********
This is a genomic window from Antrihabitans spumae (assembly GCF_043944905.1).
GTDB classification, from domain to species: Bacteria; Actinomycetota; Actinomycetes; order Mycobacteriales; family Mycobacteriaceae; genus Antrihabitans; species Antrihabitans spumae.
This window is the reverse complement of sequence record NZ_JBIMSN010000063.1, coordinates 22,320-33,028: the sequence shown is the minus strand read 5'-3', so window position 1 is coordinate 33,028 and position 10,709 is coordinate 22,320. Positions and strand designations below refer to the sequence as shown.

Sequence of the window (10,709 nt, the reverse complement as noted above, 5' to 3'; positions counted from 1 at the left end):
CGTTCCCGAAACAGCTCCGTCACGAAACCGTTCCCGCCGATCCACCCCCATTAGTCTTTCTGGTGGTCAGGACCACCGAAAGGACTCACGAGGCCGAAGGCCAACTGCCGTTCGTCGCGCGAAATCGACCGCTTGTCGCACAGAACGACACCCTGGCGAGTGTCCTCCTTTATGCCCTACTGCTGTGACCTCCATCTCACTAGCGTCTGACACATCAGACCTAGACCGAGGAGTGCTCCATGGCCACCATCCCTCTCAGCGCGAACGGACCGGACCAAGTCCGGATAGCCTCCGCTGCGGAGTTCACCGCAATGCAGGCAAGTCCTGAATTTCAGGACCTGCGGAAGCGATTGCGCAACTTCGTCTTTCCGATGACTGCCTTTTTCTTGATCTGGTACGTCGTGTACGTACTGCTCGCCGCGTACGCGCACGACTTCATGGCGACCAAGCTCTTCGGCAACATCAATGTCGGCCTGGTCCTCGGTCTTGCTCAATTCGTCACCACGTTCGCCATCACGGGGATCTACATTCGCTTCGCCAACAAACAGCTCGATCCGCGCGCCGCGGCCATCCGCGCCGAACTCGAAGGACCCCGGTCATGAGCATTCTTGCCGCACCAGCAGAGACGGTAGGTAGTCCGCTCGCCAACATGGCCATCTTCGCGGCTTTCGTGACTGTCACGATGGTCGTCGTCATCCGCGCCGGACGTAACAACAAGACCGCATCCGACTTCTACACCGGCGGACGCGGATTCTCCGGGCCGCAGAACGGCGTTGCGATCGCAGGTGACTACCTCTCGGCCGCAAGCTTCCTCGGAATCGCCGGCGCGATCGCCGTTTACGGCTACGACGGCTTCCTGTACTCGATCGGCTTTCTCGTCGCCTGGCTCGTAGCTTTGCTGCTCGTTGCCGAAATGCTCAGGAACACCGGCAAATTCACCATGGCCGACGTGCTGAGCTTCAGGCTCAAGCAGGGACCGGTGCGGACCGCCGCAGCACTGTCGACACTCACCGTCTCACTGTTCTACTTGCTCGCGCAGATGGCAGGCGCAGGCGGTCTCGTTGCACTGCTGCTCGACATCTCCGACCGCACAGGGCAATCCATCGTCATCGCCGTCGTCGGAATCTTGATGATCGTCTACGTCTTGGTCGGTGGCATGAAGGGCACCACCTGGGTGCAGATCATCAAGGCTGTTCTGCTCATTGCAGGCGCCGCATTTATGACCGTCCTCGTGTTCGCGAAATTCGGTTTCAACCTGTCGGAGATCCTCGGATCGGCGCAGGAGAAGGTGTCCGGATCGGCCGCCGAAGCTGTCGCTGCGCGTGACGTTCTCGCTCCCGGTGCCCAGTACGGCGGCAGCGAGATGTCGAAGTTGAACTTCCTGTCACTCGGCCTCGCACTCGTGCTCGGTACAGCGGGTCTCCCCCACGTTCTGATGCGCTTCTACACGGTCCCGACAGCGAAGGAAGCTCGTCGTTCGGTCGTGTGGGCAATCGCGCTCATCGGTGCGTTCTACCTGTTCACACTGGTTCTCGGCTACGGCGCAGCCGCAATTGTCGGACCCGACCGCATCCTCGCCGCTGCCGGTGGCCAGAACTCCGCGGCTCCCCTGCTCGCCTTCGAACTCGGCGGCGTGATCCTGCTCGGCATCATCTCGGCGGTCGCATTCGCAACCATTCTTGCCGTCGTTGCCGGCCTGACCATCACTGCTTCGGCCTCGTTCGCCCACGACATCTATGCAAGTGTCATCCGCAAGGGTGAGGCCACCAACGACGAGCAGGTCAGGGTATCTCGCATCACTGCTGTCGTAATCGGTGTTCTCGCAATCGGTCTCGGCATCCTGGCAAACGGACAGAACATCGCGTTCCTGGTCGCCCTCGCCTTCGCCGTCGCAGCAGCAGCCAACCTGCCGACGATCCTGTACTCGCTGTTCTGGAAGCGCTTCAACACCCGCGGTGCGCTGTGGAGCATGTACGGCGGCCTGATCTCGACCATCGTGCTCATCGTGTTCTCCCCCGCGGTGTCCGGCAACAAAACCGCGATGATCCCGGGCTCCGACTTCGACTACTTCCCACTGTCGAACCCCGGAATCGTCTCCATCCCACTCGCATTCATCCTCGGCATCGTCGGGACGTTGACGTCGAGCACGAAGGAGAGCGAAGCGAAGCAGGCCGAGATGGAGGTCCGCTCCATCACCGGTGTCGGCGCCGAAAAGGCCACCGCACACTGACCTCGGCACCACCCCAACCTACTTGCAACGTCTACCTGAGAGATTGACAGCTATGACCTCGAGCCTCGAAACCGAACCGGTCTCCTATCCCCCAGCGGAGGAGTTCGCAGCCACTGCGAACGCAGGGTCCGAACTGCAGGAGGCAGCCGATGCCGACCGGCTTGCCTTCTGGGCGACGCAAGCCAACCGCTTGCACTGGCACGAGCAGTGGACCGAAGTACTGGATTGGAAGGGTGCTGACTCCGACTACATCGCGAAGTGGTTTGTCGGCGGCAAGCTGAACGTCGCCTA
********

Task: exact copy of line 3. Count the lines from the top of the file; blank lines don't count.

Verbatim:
This window is the reverse complement of sequence record NZ_JBIMSN010000063.1, coordinates 22,320-33,028: the sequence shown is the minus strand read 5'-3', so window position 1 is coordinate 33,028 and position 10,709 is coordinate 22,320. Positions and strand designations below refer to the sequence as shown.